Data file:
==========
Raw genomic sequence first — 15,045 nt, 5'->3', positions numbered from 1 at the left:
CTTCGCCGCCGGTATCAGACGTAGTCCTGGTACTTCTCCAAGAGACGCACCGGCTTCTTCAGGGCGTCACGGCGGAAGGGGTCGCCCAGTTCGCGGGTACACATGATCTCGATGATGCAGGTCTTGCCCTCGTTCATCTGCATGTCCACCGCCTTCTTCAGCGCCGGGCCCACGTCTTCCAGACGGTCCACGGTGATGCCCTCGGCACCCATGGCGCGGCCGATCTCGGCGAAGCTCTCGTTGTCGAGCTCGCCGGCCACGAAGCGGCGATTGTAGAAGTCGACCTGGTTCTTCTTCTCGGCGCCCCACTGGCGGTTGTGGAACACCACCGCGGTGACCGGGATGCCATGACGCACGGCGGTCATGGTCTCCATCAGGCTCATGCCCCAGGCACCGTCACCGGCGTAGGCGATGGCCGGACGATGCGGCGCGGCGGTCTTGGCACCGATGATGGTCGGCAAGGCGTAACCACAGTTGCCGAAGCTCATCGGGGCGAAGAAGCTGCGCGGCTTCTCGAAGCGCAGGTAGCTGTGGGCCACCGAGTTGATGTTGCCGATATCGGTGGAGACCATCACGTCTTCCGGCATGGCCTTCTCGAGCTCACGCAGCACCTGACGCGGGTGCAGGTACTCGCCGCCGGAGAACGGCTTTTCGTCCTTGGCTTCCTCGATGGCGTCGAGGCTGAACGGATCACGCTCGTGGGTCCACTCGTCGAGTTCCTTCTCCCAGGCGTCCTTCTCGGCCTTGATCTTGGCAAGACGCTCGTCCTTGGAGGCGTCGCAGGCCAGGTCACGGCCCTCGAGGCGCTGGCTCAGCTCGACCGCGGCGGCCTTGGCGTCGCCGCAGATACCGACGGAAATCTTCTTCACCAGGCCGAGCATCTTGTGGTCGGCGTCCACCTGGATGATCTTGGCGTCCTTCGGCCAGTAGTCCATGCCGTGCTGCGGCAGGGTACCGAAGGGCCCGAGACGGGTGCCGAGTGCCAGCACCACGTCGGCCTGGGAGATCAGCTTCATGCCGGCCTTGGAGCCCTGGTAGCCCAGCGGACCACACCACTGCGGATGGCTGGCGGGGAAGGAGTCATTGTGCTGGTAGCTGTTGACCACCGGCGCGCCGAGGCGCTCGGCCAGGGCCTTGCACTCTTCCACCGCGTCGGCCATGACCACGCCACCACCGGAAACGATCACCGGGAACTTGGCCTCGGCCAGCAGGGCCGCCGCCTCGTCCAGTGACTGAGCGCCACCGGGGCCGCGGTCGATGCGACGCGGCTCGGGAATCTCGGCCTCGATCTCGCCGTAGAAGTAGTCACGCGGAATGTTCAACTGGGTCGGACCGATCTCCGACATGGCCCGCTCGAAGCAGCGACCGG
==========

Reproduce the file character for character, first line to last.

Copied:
Raw genomic sequence first — 15,045 nt, 5'->3', positions numbered from 1 at the left:
CTTCGCCGCCGGTATCAGACGTAGTCCTGGTACTTCTCCAAGAGACGCACCGGCTTCTTCAGGGCGTCACGGCGGAAGGGGTCGCCCAGTTCGCGGGTACACATGATCTCGATGATGCAGGTCTTGCCCTCGTTCATCTGCATGTCCACCGCCTTCTTCAGCGCCGGGCCCACGTCTTCCAGACGGTCCACGGTGATGCCCTCGGCACCCATGGCGCGGCCGATCTCGGCGAAGCTCTCGTTGTCGAGCTCGCCGGCCACGAAGCGGCGATTGTAGAAGTCGACCTGGTTCTTCTTCTCGGCGCCCCACTGGCGGTTGTGGAACACCACCGCGGTGACCGGGATGCCATGACGCACGGCGGTCATGGTCTCCATCAGGCTCATGCCCCAGGCACCGTCACCGGCGTAGGCGATGGCCGGACGATGCGGCGCGGCGGTCTTGGCACCGATGATGGTCGGCAAGGCGTAACCACAGTTGCCGAAGCTCATCGGGGCGAAGAAGCTGCGCGGCTTCTCGAAGCGCAGGTAGCTGTGGGCCACCGAGTTGATGTTGCCGATATCGGTGGAGACCATCACGTCTTCCGGCATGGCCTTCTCGAGCTCACGCAGCACCTGACGCGGGTGCAGGTACTCGCCGCCGGAGAACGGCTTTTCGTCCTTGGCTTCCTCGATGGCGTCGAGGCTGAACGGATCACGCTCGTGGGTCCACTCGTCGAGTTCCTTCTCCCAGGCGTCCTTCTCGGCCTTGATCTTGGCAAGACGCTCGTCCTTGGAGGCGTCGCAGGCCAGGTCACGGCCCTCGAGGCGCTGGCTCAGCTCGACCGCGGCGGCCTTGGCGTCGCCGCAGATACCGACGGAAATCTTCTTCACCAGGCCGAGCATCTTGTGGTCGGCGTCCACCTGGATGATCTTGGCGTCCTTCGGCCAGTAGTCCATGCCGTGCTGCGGCAGGGTACCGAAGGGCCCGAGACGGGTGCCGAGTGCCAGCACCACGTCGGCCTGGGAGATCAGCTTCATGCCGGCCTTGGAGCCCTGGTAGCCCAGCGGACCACACCACTGCGGATGGCTGGCGGGGAAGGAGTCATTGTGCTGGTAGCTGTTGACCACCGGCGCGCCGAGGCGCTCGGCCAGGGCCTTGCACTCTTCCACCGCGTCGGCCATGACCACGCCACCACCGGAAACGATCACCGGGAACTTGGCCTCGGCCAGCAGGGCCGCCGCCTCGTCCAGTGACTGAGCGCCACCGGGGCCGCGGTCGATGCGACGCGGCTCGGGAATCTCGGCCTCGATCTCGCCGTAGAAGTAGTCACGCGGAATGTTCAACTGGGTCGGACCGATCTCCGACATGGCCCGCTCGAAGCAGCGACCGG